Why Does Malta Keep Flopping At The Eurovision Televote?

Destiny Chukunyere singing “Je Me Casse” for Malta at Eurovision 2021.

After the cancellation of the Eurovision Song Contest 2020 due to the COVID pandemic, Malta came back for the 2021 edition stronger than ever. Represented by Destiny Chukunyere, a former Junior Eurovision winner, the small nation presented Je Me Casse: an upbeat pop track with empowering lyrics where Destiny showcased her vocal range. The song rapidly became a fan favourite and rose in the betting markets, who predicted Malta to be the clear winner until a few days before the competition.

However, during the night of the Grand Final, after amassing the thrill of 208 points (3rd place) from the juries, Malta received only 47 points (14th place) from the televote, dragging Destiny down to seventh place overall. Although the result surprised some casual viewers, Eurovision fans had already anticipated an outcome like this for the country. In fact, Malta has a long history of televote disasters, which often raises questions about whether the nation can win Eurovision at all. For this reason, I gathered data from the Eurovision televoting results to see if there is an actual bias against Malta from Eurovision viewers and, if there is, what are the reasons behind it.

A never-ending struggle?

Malta does indeed struggle with appealing to viewers. Since the televote was introduced in 1998, the country has only received good results in four finals (last in 2005) and three semi-finals (last in 2021), while finishing in the last places of seven finals (last in 2019) and four semi-finals (last in 2018). The results are barely divisive (as shown by the low standard deviations), meaning that countries often “agree” to give Malta similar positions in their rankings, excluding the finals of 2014 and 2016.

Even worse, Malta usually finishes at the bottom places of every country. For instance, in their 2017 Semi-Final, they received no points from the televote and finished in the bottom 3 of sixteen out of twenty countries. Similar results were experienced in 2015, where Malta ranked dead-last for one-third of all countries, and in 2018, where they ended last for the second year in a row and received points from only two countries.

In 2018, Malta was predicted to qualify for the Grand Final. The televote ranked them last with 8 points.

These poor results hint at a televoting bias against Malta, but can we point out a reason for the country’s constant struggles? A great deal of the Eurovision community blames it on Malta being a “small nation” and lacking a diaspora vote, but this is nothing more than a myth. The following are some of the most popular explanations of Malta’s televote results:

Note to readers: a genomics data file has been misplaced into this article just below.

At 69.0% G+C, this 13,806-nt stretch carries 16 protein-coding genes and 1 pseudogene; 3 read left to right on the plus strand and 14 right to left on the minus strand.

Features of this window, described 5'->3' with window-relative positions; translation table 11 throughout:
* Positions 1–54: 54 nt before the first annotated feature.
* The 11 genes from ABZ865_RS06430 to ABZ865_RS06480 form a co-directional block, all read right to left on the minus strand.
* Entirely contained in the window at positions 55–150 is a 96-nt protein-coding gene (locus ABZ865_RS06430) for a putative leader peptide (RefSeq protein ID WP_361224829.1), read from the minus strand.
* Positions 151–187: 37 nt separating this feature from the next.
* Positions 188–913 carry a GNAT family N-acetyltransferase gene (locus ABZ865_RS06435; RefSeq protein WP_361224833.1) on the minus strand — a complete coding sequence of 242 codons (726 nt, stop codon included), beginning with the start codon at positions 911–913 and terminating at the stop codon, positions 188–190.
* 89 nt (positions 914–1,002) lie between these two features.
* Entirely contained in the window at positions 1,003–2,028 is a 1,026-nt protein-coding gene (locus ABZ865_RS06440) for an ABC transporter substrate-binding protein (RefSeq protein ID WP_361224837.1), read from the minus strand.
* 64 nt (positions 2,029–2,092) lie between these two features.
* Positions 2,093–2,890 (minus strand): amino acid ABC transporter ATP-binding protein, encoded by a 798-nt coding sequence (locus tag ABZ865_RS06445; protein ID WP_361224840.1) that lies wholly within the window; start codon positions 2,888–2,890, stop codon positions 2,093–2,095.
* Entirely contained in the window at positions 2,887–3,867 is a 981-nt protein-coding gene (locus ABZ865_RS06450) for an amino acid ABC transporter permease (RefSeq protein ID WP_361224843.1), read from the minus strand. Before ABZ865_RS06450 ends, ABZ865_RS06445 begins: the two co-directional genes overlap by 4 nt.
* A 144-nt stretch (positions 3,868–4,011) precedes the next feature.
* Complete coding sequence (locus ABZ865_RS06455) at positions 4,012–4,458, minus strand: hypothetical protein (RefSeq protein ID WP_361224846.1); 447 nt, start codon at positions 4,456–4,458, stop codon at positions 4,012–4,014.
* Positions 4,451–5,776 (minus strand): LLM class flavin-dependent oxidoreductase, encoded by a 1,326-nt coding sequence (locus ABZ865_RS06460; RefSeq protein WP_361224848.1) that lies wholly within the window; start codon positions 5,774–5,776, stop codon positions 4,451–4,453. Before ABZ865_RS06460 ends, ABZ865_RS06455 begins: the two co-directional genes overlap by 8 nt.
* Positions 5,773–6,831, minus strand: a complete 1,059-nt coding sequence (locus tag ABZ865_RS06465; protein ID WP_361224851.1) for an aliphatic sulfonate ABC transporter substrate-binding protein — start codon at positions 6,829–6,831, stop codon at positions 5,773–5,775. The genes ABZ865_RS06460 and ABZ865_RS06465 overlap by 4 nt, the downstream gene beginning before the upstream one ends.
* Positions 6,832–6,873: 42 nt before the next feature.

• Small nations like Malta are often unknown to televoters. Thus, they struggle to get points from viewers.
  • Unlike countries with high emigration, Malta has few diaspora voting and voting allies, which results in losing points from the televote.
  • Malta usually gets an unfortunate running order to perform in, making it harder for viewers to remember their entries and vote for them.
  • There is no particular reason for Malta’s constant failures, apart from bad luck.

There is no bias against small nations

Recent editions of the Contest confirm the lack of correlation between a country’s population and the points they will get on the televote. For instance, Iceland (341k. inhabitants) has been receiving 180 points two editions in a row whilst San Marino (34k.) reached tenth place in the 2019 Grand Final and fourth place in the Semi-Final with 124 points. Malta (442k.) achieved second place at this year’s Semi-Final with the thrill of 151 points and has entered the televoters top three on another three occasions (1998, 2002 and 2005). Furthermore, after highly populated nations like Spain, UK and Germany went home with no points this year, it’s clear that countries at Eurovision play at an equal playing field.

Malta benefits from diaspora voting

The belief that small nations cannot benefit from their diaspora is simply false. There are significant Maltese communities in Australia (more than 200k.) and the UK (28k.). Interestingly enough, these countries often place Malta at their top ranks: even in the editions when most countries placed Malta last, Australians gave them between 6 and 7 points whilst the UK viewers, although less reliable than the fans down under, often rank the Mediterranean country at their top ten.